Plaintiff argues that on June 7, 1990, the IRS notified him that he had two years to file suit in federal district court to recover money resulting from the IRS's disallowance of his claim. IRS Letter, Ex. G. Hence, because Plaintiff filed this case on June 5, 1992, Plaintiff believes that he complied with the appropriate statute of limitations. The IRS notice of June 7, 1990 was sent pursuant to 26 U.S.C. ╖ 6532(a), which imposes a period of limitations on filing suit for refund after denial of an administrative claim. However, the IRS notice presupposes that Plaintiff filed a timely administrative claim as required by ╖ 6511(a). As discussed above, Plaintiff has failed to comply with the timely filing provisions of 26 U.S.C. ╖ 6511(a). The limitations requirement relating to the filing of an administrative claim is a separate procedure from the requirements of ╖ 6532(a). Consequently, the fact that Plaintiff complied with the provisions of ╖ 6532(a) does not excuse Plaintiff's noncompliance with ╖ 6511(a).
Request To Release The Liens
Plaintiff argues that he is entitled to a release of the liens because he made the payment upon the express and admitted promise of the IRS to release its liens on the property. Plaintiff asserts that he is entitled to relief pursuant to the FTCA, the Tucker Act, and the APA.
The FTCA exempts any claim arising in respect of the assessment or collection of any tax. 28 U.S.C. ╖ 2680(c). The Fifth Circuit has held that this exemption to the FTCA applies to all tax-related claims. Interfirst Bank Dallas, N.A. v. United States , 769 F.2d 299, 307 (5th Cir.1985), cert. denied , 475 U.S. 1081, 106 S.Ct. 1458, 89 L.Ed.2d 716 (1986). Therefore, Plaintiff's tax-related claims are barred under the FTCA. 2
2 See McMillen v. United States Dept. of Treasury , 960 F.2d 187 (1st Cir.1991), preventing a taxpayer from maintaining a claim for a release of a tax lien against the IRS based on the FTCA.
Plaintiff argues that he is entitled to relief under the Tucker Act. The Tucker Act entitles a plaintiff to recover only money damages. Jones v. Alexander , 609 F.2d 778 (5th Cir.1980), reh'g denied , 613 F.2d 314 (1980), cert. denied , 449 U.S. 832, 101 S.Ct. 100, 66 L.Ed.2d 37 (1980). In order to be entitled to relief against the United States, Plaintiff was required to file his claim within six years from the time his cause of action accrues. 28 U.S.C. ╖╖ 2401(a), 2501. No cause of action generally accrues until the plaintiff has a right to enforce his cause.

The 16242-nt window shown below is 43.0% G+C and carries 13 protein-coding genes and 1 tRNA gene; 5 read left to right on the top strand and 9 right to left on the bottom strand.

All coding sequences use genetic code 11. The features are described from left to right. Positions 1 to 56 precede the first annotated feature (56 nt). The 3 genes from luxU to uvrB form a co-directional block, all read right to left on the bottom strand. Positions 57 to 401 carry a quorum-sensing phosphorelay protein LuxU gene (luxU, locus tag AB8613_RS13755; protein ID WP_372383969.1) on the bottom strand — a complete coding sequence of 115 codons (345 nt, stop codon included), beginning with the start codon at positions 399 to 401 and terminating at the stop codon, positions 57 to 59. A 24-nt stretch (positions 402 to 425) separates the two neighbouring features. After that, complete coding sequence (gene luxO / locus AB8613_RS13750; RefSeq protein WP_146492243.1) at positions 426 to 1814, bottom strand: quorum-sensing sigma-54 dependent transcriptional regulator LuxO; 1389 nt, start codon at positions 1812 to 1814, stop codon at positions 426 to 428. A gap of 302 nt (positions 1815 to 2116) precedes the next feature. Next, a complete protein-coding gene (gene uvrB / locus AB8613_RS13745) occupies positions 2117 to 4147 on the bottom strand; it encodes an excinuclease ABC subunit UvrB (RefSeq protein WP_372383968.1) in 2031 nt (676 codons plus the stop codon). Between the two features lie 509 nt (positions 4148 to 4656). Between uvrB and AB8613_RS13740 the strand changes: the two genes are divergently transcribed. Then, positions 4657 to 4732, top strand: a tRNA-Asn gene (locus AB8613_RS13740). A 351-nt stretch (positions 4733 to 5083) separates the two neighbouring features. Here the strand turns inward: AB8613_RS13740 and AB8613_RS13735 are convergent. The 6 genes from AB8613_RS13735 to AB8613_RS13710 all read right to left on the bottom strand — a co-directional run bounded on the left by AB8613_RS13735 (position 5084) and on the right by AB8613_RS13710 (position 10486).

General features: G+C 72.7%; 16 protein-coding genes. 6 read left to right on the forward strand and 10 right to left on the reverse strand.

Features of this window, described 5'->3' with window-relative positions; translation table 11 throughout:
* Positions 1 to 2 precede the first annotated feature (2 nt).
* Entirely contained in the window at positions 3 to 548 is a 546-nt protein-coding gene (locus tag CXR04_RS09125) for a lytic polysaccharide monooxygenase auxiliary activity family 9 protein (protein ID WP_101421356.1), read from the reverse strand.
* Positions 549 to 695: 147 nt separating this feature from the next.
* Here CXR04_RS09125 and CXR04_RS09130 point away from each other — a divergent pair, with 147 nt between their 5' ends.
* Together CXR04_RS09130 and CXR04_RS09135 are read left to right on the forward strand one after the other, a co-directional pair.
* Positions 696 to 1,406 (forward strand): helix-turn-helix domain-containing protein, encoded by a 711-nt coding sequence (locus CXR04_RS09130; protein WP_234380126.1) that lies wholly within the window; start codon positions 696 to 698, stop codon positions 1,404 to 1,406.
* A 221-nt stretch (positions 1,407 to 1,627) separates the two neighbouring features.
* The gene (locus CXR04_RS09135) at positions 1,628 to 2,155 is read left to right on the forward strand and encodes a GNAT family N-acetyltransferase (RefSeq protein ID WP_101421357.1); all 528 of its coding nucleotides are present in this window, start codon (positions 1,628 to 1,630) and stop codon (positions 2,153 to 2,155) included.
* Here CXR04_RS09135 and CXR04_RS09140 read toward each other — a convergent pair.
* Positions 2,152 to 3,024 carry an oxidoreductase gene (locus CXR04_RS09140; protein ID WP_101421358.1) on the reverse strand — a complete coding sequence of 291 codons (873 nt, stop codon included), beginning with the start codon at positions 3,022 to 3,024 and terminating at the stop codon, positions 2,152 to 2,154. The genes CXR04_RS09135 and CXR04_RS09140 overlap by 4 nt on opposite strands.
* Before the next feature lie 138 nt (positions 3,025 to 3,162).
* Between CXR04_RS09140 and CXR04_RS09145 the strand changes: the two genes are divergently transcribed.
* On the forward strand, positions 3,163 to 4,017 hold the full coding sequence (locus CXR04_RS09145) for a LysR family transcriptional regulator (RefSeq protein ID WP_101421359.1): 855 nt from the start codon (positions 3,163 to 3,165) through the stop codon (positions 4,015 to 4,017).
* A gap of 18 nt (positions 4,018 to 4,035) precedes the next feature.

Plaintiff submitted payment to the IRS in January 1986. The title company attempted to acquire the release of the liens on two different occasions as of March 17, 1986. Complaint, p. 3. On March 18, 1986, the IRS advised the title company that it would not release the tax liens. Thus, Plaintiff's cause of action accrued as of March 18, 1986. However, Plaintiff did not file this lawsuit until June 5, 1992. The six year statute of limitations contained in 28 U.S.C. ╖ 2401(a) applies to actions brought under the Tucker Act. United States v. One 1961 Red Chevrolet Impala Sedan , 457 F.2d 1353, 1357 (5th Cir.1972). Failure to bring an action within the applicable statute of limitations does not merely provide the government with a defense to the action, "but deprives the district court of jurisdiction to hear the action at all." Id . Thus, Plaintiff is not entitled to relief under the Tucker Act, or any other act that applies the statute of limitations contained in 28 U.S.C. ╖ 2401(a). Plaintiff's other basis for relief under the APA is also restricted to the six year statute of limitations of ╖ 2401(a). Nicolas v. United States , 972 F.2d 1339 (9th Cir.1992).
Finally, the Court wants to point out that a taxpayer can sue the United States to "quiet title" to property on which the government has placed a lien pursuant to 28 U.S.C. ╖ 2410(a). McMillen v. U.S. Dept. of Treasury , 960 F.2d 187 (1st Cir.1991). However, "not until the taxpayer either settles his differences with the IRS, or observes the rules, pays the tax, files a refund action and obtains judgment in his favor, may he sue under ╖ 2410 to obtain a release of the liens." Id . at 189. In this case, Plaintiff cannot utilize the relief provided in ╖ 2410 because he has not obtained a judgment in his favor based on a claim for refund.
In conclusion, while the Court agrees that the conduct of the IRS was less than honorable, Plaintiff waited too long in seeking the appropriate relief. 3
3 The Court finds it puzzling, to say the least, that the IRS did not return Alexander's money in the course of the administrative claims process. Clearly, under the facts of this case, the IRS was not entitled to Alexander's money.
It is hereby Ordered that Defendant's First Supplement To Motion To Dismiss Or For Summary Judgment is granted resulting in a dismissal of Plaintiff's complaint.
It is further Ordered that Plaintiff's Counter Motion is denied.